For some families, helping a pet make the transition when baby arrives isn’t easy. Pets are creatures of habit, so anything that upsets their routine can be distressing to them. A dog may startle and snap at a baby or jump on his owner while she has a child in her arms. Cats have been known to mark their territory in the baby’s nursery. The following hints are here to prepare you and your animal friends for your new baby’s arrival:
Mothers-to-be, remember to avoid contact with any feces. Expectant mothers should never clean out litter trays or do any gardening in places where cats may have gone to the loo. This is to avoid a dangerous disease called toxoplasmosis, which affects the eyes and brains of unborn babies, leading to problems later in life.
Things to Do Before the Baby is Born
* Set up the baby’s nursery early.
* Put double-sided tape on the mattress to keep the cats out of crib.
* Bring a blanket home from the hospital for your pet so your pet can get used to your baby’s scent.
* Give your pet lots of attention once the baby arrives.
* When your child is in the same room, play with your pet a little more, give him a few treats, etc. Make sure he knows that he is still loved as much as he always was.
* Try not to drastically reduce the attention you’ve been giving your pet, or you will start causing negative associations with the baby. You want your pet to think, “This baby is the greatest thing in the world.”
* Update all vaccinations for both your dogs and cats.
* Take your pets in for a check up with your vet for internal parasites, including roundworms, hookworms, whipworms, tapeworms, and heartworms.
* Stock up on plenty of heartworm prevention and flea preparations. Ask your vet about the one month, three month, or six month supply of heartworm preventatives (dogs) and flea control products (dogs and cats). It will save you a trip and it’s cost effective.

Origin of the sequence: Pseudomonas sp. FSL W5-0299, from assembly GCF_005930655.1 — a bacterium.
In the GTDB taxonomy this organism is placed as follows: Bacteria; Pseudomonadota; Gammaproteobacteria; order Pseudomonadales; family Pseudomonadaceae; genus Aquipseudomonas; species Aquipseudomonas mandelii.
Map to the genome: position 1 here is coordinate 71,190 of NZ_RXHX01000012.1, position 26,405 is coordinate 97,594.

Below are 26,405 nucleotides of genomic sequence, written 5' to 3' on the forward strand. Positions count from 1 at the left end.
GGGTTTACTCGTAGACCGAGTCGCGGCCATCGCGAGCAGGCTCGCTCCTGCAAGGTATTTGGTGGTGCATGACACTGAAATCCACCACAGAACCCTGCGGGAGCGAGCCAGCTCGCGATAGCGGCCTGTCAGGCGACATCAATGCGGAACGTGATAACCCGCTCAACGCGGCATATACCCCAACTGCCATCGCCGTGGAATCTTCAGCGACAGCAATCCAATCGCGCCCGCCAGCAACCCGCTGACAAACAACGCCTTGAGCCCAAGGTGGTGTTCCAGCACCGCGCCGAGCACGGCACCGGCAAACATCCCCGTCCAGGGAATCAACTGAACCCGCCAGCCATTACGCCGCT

* Begin introducing your pet to the idea that a change is coming. Introduce the nursery to the pet. Expose pet to “baby” smells, like baby lotion and powder.
* Try practicing with a doll. Give the doll your undivided attention. See what kind of reaction you get out of your pet.
* Ask family or friends if they have noticed any particular changes in your pet’s attitude.
* Bring other babies and toddlers around so your pet can get some experience with them.
* Play the sounds of a baby crying, gurgling and cooing.
* OBEDIENCE TRAIN YOUR PET before the baby arrives!!! If there are behaviors that your pet does now that you do not want your pet to do when your baby arrives, like sleep with you, jump up on you, etc., start correcting those behaviors now.
* Now is the time to decide if you want an inside or outside pet.
When Your Baby Comes Home
Welcoming a new baby is exciting for your family. Make sure that you give your pet a lot of extra attention, because the main focus will be on you and the newest member of the family. You don’t want your pet to feel left out and unloved and unappreciated.
Expect a lot of company in and out of your house the first couple of weeks. You will naturally be somewhat distracted, so don’t forget to pay attention to your pets as well.
There is a possibility that your pet will be eager to greet you and jump on you when you first entering your home, so let another person hold the baby when you return from the hospital. Have that person take the baby into another room. Give your pet a some welcome-home attention and a few treats to settle him down.
Bring the baby blanket over that you had been using to familiarize him with the new smell of the baby, and bring your pets with you to sit next to you and the baby. Don’t forget to reward your pet with treats for good behavior. Always supervise any interaction with your pet and your baby.
* Pay close attention and watch for protective signs from your pet; he may begin guarding his food and water bowls and toys. Your pet may get aggressive when a crawling baby enters his territory.
* Never leave your pet alone with a baby.
* Pets to be cautious of are all exotic pets, especially ferrets and reptiles.
Cats in the Cradle
“According to an old wives’ tale, a jealous cat will ‘steal a baby’s breath’ if given half a chance. No one knows exactly how a cat might manage this feat, but that mystery hasn’t stopped the superstition from surviving to the present day.” Victoria L. Voith, D.V.M. School of Veterinary Medicine University of Pennsylvania http://www.cah.com/dr_library/babiepts.html
Julie WAU CO